(Note: ellipses, and bracketed dates, added.)

(Note: the online version of the story has the date Sept. 11, 2019, and has the title “California’s Contractor Law Stirs Confusion Beyond the Gig Economy.”)

California Passes Statewide Rent Control

(p. A20) California lawmakers approved a statewide rent cap on Wednesday [Sept. 11, 2019] covering millions of tenants, the biggest step yet in a surge of initiatives to address an affordable-housing crunch nationwide.

The bill limits annual rent increases to 5 percent after inflation and offers new barriers to eviction, providing a bit of housing security in a state with the nation’s highest housing prices and a swelling homeless population.

. . .

“Caps on rent increases, like the one proposed in California or the one recently passed in Oregon, are part of a new generation of rent-regulation policies that are trying to thread the needle by offering some form of protection against egregious rent hikes for vulnerable renters without stymieing much-needed new housing construction,” said Elizabeth Kneebone, research director at the Terner Center for Housing Innovation at the University of California.

. . .

Even as more states begin to experiment with rent control, it has long existed in places like New York City, which intervened to address a housing shortage post-World War II, and San Francisco, where it was adopted in 1979.

Today it is common in many towns across New Jersey and in several cities in California, including Berkeley and Oakland, although the form differs by jurisdiction. Regulated apartments in New York City are mostly subject to rent caps even after a change in tenants, for example, while rent control in the Bay Area has no such provision.

In New York City, where almost half of the rental stock is regulated, a board determines the maximum rent increases each year; this year it approved a 1.5 percent cap on one-year leases, considerably lower than the limits passed in Oregon and California.

For the full story, see:

Conor Dougherty and Luis Ferré-Sadurní. “California Passes Statewide Rent Control in Effort to Ease Housing Crisis.” The New York Times (Thursday, September 12, 2019): A15.

(Note: ellipses, and bracketed date, added.)

(Note: the online version of the story has the same date Sept. 11, 2019, and has the title “California Approves Statewide Rent Control to Ease Housing Crisis.” The online version says that the page of the New York print edition was A16. The page number in my National edition was A15.)

California Uber Regulation Reduces Drivers’ Freedom to Choose

(p. A27) Drivers are at the heart of the ride-share business. They’re also at the heart of the debate over a bill approved by California’s legislature, A.B. 5, which aims to solidify gig workers’ legal status as employees. Uber and Lyft have always classified drivers as independent contractors. But many lawsuits over the years, by drivers and others, have put that classification under question. A.B.5 is intended to help drivers by creating a set of criteria under which Uber or Lyft drivers could be considered employees of those companies, and therefore entitled to the benefits and protections of employees.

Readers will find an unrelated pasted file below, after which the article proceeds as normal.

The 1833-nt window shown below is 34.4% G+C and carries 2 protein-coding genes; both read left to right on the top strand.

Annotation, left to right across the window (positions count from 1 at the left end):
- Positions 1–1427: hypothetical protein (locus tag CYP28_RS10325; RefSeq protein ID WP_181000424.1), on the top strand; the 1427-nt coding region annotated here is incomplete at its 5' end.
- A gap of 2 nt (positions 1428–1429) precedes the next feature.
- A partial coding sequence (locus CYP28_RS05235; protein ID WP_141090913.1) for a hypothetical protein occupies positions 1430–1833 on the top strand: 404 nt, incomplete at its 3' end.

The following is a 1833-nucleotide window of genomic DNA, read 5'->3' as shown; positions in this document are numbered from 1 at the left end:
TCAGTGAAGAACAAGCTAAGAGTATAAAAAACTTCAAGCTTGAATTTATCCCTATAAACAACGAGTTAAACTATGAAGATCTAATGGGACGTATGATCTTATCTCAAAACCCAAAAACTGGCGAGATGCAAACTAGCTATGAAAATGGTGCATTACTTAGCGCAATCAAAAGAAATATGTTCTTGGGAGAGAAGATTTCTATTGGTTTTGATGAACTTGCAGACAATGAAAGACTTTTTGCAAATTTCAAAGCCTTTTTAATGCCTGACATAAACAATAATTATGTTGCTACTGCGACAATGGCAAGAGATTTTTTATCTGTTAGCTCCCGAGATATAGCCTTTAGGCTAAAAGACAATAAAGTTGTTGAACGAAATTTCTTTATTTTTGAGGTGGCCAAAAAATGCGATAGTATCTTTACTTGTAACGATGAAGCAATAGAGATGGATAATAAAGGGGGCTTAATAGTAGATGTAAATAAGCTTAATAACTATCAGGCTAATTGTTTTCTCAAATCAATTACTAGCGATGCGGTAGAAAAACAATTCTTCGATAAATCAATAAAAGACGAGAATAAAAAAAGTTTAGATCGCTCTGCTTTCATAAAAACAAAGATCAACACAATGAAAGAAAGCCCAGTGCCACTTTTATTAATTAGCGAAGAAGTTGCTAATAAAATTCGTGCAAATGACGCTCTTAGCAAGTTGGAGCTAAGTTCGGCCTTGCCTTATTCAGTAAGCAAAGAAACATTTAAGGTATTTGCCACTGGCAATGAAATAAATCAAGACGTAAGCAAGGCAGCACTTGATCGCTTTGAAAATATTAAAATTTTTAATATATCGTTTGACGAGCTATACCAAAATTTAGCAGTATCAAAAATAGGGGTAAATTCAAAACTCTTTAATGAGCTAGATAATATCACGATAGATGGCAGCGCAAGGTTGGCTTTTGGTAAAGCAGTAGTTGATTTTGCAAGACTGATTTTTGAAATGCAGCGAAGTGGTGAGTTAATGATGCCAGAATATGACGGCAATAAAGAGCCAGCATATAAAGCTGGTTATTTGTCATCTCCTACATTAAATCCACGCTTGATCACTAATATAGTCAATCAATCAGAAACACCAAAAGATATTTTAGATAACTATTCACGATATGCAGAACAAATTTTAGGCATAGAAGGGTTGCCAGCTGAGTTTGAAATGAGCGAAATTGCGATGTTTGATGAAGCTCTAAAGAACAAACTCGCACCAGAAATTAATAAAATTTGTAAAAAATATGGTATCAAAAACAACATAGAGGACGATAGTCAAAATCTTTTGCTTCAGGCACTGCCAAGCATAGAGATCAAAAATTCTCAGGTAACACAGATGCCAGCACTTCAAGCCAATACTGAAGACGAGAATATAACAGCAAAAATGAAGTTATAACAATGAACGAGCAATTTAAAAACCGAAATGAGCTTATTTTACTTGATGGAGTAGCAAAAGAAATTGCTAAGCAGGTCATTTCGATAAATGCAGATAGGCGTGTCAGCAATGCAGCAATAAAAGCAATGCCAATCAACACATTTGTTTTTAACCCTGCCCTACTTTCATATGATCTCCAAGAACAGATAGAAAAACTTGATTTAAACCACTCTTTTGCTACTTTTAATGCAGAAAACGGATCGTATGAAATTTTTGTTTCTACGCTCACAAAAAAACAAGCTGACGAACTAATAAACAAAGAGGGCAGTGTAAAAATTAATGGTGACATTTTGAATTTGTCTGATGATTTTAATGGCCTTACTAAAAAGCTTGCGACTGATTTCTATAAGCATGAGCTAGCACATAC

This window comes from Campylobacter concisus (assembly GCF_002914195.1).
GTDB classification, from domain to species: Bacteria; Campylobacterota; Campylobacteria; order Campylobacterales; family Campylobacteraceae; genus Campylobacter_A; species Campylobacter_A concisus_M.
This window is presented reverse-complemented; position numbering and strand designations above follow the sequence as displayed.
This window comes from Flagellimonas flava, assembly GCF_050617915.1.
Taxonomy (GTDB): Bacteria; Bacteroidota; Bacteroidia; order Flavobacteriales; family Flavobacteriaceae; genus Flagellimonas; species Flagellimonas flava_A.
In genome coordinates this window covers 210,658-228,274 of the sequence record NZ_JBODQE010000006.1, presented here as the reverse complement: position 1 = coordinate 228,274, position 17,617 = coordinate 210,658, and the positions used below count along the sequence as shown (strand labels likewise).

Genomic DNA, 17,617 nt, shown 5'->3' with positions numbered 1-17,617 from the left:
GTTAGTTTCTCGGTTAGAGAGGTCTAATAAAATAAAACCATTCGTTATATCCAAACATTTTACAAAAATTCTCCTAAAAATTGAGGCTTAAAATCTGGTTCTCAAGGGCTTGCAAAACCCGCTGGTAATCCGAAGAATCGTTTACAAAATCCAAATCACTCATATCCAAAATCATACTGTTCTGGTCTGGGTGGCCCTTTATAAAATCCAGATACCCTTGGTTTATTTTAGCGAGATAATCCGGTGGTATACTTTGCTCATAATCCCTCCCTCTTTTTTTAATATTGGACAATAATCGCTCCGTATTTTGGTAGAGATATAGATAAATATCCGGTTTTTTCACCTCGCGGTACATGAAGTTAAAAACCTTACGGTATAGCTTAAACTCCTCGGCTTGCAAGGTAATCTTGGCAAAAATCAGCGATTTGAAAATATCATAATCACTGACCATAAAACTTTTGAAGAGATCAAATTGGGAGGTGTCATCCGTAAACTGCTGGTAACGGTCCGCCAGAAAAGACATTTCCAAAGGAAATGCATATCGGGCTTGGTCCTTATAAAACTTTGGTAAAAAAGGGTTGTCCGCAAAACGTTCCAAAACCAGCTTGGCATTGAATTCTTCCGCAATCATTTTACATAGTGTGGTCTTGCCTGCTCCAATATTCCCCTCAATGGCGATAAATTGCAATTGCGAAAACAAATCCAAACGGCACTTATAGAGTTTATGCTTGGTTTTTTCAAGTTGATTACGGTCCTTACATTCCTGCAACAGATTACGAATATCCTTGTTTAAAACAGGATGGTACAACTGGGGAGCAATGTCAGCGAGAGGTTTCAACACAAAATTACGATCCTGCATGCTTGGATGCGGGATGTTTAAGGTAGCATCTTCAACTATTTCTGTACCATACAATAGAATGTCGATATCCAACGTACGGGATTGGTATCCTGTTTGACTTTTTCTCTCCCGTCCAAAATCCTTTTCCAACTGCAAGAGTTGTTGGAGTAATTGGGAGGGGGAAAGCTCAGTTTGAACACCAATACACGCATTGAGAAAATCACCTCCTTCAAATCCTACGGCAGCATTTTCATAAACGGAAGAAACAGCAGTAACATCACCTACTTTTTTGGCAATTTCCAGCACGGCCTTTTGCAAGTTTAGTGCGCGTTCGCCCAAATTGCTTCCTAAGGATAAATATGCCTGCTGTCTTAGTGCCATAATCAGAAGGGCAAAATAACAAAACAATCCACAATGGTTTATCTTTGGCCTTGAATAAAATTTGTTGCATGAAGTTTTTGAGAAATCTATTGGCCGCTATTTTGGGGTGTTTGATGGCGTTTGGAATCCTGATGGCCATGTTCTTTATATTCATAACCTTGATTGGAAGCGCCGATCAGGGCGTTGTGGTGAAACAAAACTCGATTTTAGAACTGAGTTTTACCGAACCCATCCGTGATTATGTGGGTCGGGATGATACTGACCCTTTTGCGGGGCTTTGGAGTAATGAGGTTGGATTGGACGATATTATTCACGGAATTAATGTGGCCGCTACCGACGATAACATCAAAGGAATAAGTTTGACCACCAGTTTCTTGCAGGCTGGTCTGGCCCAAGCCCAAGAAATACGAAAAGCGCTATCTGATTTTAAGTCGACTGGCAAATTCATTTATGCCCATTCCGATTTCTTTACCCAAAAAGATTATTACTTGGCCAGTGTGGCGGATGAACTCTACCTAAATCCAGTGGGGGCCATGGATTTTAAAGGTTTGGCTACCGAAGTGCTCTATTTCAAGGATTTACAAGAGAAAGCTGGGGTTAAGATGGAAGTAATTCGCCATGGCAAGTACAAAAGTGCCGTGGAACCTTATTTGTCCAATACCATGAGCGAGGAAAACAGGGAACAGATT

So why would some drivers be against it?

I spent nearly a year driving part time for Uber and Lyft, and then left my job as an engineer to cover the industry full-time through my blog “The Rideshare Guy.” After thousands of conversations with drivers, I’ve found that while they come from all walks of life, one of the main reasons they value this work is flexibility. As a driver, you can work almost as much or as little as you want, cash out your pay instantly, take a break at a moment’s notice, or even go on a six-month vacation. This flexibility and that feeling of not having a boss makes ride-hail driving stand out in the vast array of service jobs and low-wage work.

For the full commentary, see:

Harry Campbell. “Uber Drivers Just Want to Be Free.” The New York Times (Tuesday, September 17, 2019): A27.

(Note: the online version of the commentary has the date Sept. 16, 2019, and has the same title as the print version.)

Cost of Housing Is Main Driver of Migration from Superstar Cities

(p. B1) Last month the Census Bureau confirmed a confounding dynamic taking hold across the American landscape: Superstar cities, the nation’s economic powerhouses, hotbeds of opportunity at the cutting edge of technological progress, are losing people to other parts of the country.

For the first time in at least a decade, 4,868 more people left King County, Wash. — Amazon’s home — than arrived from elsewhere in the country.

Santa Clara County, Calif., home to most of Silicon Valley, lost 24,645 people to domestic migration, its ninth consecutive annual loss.

The trend is becoming widespread. Eight of the 10 largest metropolitan areas in the country, including those around New York, San Francisco, Los Angeles and Miami, lost people to other places in 2018. That was up from seven in 2016, five in 2013 and four in 2010. Migration out of the New York area has gotten so intense that its total population shrank in 2018 for the second year in a row.